For an organization to have a value-based culture and ethic, the values must be consistent then lived & breathed by leadership.
From the other side of the equation, when you are working for a company, know for yourself what values you absolutely have to possess and exemplify from your employer and which are “would be nice to have.”
Anna reminded us that generational diversity is important yet can cause conflict. Typically millennials (aka Gen Y) don’t have the same corporate loyalty as Baby Boomers, so it very important for the business’s values to incorporate what the values of the millennials. The Pew Research Center study on the Millennials is linked here. All attendees agree it will be interesting to see how those loyalty trends/patterns change as the M’s change the workforce even as we acknowledged that there are many other factors than just being part of a generation which impact individuals.
The bottom line for your leadership philosophy: base it on your values, write it out and then live it and breathe it.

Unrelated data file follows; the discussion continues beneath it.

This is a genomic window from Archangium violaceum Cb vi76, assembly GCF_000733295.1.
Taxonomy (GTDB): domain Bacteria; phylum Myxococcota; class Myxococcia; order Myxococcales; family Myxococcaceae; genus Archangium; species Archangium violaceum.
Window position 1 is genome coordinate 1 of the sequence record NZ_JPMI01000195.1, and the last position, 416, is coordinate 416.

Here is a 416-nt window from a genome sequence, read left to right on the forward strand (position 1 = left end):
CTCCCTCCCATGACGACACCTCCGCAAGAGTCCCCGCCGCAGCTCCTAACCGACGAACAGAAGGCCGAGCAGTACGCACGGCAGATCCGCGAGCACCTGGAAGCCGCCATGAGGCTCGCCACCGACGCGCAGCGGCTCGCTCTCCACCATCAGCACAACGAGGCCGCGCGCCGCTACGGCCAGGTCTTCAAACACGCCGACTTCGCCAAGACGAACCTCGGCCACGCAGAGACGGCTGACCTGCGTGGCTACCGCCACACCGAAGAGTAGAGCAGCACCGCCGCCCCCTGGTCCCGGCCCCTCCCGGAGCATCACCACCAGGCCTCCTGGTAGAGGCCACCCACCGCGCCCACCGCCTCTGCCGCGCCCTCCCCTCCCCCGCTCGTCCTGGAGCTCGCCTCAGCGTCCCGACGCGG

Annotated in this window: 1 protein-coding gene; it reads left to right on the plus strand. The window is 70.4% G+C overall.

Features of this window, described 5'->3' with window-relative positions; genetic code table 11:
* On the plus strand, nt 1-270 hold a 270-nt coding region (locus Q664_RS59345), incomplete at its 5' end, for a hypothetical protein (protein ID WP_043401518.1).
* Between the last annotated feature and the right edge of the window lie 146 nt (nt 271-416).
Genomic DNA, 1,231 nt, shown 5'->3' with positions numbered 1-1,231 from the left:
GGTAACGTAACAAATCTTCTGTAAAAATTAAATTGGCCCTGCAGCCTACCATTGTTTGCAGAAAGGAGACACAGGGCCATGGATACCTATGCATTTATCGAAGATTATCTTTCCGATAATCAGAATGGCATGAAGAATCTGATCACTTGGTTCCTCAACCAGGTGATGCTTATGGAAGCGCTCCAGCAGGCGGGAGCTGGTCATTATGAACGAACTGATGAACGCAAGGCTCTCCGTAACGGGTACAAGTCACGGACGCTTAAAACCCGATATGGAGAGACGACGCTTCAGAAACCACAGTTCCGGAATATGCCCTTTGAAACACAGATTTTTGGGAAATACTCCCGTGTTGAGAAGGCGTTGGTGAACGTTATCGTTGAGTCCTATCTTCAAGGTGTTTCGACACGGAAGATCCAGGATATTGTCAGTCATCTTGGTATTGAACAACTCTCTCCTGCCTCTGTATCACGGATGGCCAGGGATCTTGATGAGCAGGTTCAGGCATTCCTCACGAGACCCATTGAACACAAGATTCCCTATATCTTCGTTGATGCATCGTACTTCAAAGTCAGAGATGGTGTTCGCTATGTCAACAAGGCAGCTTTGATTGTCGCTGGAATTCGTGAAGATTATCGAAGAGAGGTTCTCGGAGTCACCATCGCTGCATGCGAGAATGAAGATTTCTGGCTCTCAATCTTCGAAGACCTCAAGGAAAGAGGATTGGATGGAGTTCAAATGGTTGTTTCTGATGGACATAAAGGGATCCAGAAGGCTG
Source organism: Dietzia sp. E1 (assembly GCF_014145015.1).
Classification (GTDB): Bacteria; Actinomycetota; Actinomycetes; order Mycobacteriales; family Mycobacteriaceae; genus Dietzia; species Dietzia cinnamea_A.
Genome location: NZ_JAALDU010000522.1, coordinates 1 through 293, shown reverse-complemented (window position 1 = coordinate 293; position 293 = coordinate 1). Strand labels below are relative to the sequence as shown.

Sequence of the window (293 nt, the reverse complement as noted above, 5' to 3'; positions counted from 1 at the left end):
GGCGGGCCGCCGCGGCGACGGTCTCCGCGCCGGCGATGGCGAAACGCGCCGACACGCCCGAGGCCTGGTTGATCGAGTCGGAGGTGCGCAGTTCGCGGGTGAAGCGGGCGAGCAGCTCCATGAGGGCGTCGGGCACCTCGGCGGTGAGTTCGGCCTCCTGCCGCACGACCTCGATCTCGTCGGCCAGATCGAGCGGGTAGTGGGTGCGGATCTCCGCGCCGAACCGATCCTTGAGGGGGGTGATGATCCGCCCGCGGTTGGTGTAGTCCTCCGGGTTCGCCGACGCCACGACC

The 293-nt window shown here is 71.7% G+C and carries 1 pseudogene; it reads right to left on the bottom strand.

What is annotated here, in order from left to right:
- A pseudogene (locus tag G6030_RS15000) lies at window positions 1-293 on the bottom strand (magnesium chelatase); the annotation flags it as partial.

Next post will be based on Cassie Schuh’s presentation on Your Leadership Brand. Check back soon!
This week is National Women’s Health Week. It started on Sunday and is celebrated through May 18th.
National Women’s Health Week is a weeklong health observance coordinated by the U.S. Department of Health and Human Services’ Office on Women’s Health. It brings together communities, businesses, government, health organizations, and other groups in an effort to promote women’s health and its importance. It also empowers women to make their health a priority and encourages them to take the following steps to improve their physical and mental health and lower their risks of certain diseases:
- Visit a health care professional to receive regular checkups and preventive screenings.
- Get active.
- Eat healthy.
- Pay attention to mental health, including getting enough sleep and managing stress.
- Avoid unhealthy behaviors, such as smoking, not wearing a seatbelt or bicycle helmet, and texting while driving.